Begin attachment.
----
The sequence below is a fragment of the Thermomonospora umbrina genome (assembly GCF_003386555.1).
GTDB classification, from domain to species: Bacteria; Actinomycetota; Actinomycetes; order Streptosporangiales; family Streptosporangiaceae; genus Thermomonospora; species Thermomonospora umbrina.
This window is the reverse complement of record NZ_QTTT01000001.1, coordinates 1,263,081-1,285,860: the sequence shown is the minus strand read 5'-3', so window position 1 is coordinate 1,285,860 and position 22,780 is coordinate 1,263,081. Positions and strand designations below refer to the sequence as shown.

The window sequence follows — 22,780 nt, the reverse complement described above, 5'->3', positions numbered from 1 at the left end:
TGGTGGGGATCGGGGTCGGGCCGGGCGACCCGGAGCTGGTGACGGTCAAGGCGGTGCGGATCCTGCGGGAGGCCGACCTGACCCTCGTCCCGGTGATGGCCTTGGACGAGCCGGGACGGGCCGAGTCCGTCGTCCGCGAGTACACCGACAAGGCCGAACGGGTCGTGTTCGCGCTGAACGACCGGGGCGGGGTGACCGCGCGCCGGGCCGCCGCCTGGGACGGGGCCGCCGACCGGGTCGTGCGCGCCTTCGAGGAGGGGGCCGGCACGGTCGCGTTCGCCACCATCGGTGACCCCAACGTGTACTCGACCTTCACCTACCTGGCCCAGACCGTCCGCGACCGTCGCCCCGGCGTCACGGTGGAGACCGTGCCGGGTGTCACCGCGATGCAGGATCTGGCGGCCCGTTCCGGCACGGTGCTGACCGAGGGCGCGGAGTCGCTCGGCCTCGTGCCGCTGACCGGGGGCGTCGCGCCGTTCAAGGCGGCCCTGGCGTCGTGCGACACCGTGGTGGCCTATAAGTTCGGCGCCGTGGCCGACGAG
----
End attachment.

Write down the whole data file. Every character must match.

The sequence below is a fragment of the Thermomonospora umbrina genome (assembly GCF_003386555.1).
GTDB classification, from domain to species: Bacteria; Actinomycetota; Actinomycetes; order Streptosporangiales; family Streptosporangiaceae; genus Thermomonospora; species Thermomonospora umbrina.
This window is the reverse complement of record NZ_QTTT01000001.1, coordinates 1,263,081-1,285,860: the sequence shown is the minus strand read 5'-3', so window position 1 is coordinate 1,285,860 and position 22,780 is coordinate 1,263,081. Positions and strand designations below refer to the sequence as shown.

The window sequence follows — 22,780 nt, the reverse complement described above, 5'->3', positions numbered from 1 at the left end:
TGGTGGGGATCGGGGTCGGGCCGGGCGACCCGGAGCTGGTGACGGTCAAGGCGGTGCGGATCCTGCGGGAGGCCGACCTGACCCTCGTCCCGGTGATGGCCTTGGACGAGCCGGGACGGGCCGAGTCCGTCGTCCGCGAGTACACCGACAAGGCCGAACGGGTCGTGTTCGCGCTGAACGACCGGGGCGGGGTGACCGCGCGCCGGGCCGCCGCCTGGGACGGGGCCGCCGACCGGGTCGTGCGCGCCTTCGAGGAGGGGGCCGGCACGGTCGCGTTCGCCACCATCGGTGACCCCAACGTGTACTCGACCTTCACCTACCTGGCCCAGACCGTCCGCGACCGTCGCCCCGGCGTCACGGTGGAGACCGTGCCGGGTGTCACCGCGATGCAGGATCTGGCGGCCCGTTCCGGCACGGTGCTGACCGAGGGCGCGGAGTCGCTCGGCCTCGTGCCGCTGACCGGGGGCGTCGCGCCGTTCAAGGCGGCCCTGGCGTCGTGCGACACCGTGGTGGCCTATAAGTTCGGCGCCGTGGCCGACGAG